Taskbar located on the left, first drag tab motion is to pin the site
The second drag tab motion is to Aero Snap for a side-by-side view
Pin a site with InPrivate Browsing
“why not make it possible for the user to choose to make InPrivate the default browsing mode? I may want to be InPrivate all the time, for example.” – Paul
If there is a site that you prefer to browse using InPrivate Browsing (does not store history, cookies, temporary Internet files, or other data) like checking Web mail on a shared computer, you can now pin the InPrivate Browsing site to the taskbar.
Hotmail as a pinned site with InPrivate Browsing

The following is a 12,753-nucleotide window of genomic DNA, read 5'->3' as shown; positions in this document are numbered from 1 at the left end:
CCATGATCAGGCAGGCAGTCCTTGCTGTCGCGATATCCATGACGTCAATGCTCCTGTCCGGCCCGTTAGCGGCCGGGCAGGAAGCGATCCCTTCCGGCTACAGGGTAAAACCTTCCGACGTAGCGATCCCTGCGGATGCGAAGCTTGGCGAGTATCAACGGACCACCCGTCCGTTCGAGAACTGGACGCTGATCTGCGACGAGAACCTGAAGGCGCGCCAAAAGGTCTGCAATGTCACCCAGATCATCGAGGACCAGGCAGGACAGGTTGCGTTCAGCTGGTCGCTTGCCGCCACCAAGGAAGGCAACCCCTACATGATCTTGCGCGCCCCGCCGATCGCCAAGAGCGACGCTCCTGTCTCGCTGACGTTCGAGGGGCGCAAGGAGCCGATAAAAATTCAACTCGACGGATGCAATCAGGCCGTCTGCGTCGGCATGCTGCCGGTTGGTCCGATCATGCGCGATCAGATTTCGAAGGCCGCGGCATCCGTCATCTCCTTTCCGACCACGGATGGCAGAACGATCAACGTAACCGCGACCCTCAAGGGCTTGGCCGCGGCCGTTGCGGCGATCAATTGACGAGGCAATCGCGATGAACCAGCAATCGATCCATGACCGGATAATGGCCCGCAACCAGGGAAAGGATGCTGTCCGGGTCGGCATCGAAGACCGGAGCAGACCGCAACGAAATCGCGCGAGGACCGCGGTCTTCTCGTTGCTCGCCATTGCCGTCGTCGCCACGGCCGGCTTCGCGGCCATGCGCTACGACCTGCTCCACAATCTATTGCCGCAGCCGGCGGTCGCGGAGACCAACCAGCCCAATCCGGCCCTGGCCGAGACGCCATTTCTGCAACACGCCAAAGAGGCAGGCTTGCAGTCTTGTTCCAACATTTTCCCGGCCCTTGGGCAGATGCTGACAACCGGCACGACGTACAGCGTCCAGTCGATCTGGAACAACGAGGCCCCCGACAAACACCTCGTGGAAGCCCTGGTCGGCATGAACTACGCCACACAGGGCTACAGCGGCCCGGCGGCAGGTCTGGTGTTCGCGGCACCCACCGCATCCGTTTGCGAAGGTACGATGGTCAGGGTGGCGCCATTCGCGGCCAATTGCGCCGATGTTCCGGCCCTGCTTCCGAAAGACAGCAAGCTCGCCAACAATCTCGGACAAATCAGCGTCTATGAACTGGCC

Pin multiple sites
“Pin a group of favorites as a single pinned entry” – Andy Jacobs
I saved the best for last. We received lots of positive feedback on having sites on the Taskbar just like any other application. Users found this to be a faster way to launch their everyday sites. We also learned through feedback that enthusiasts often use a set of sites together – for example banking sites, shopping sites, entertainment sites, etc. With the IE RC you can now set multiple homepages to a pinned site (right-click on the site icon). Each time you launch the pinned site the related sites are also available.
Shopping sites – Adding Ebay to my Amazon pinned site
The dozen changes described in this post are a small subset of improvements we’ve made for the IE9 RC. Please give it a try. We couldn’t have made these changes without your thoughtful feedback.
Thanks to everyone who tried the IE9 beta and took the time to share their thoughts. You helped us design a better product for everyone who uses IE9.
—Jane Kim, Lead Program Manager, Internet Explorer User Experience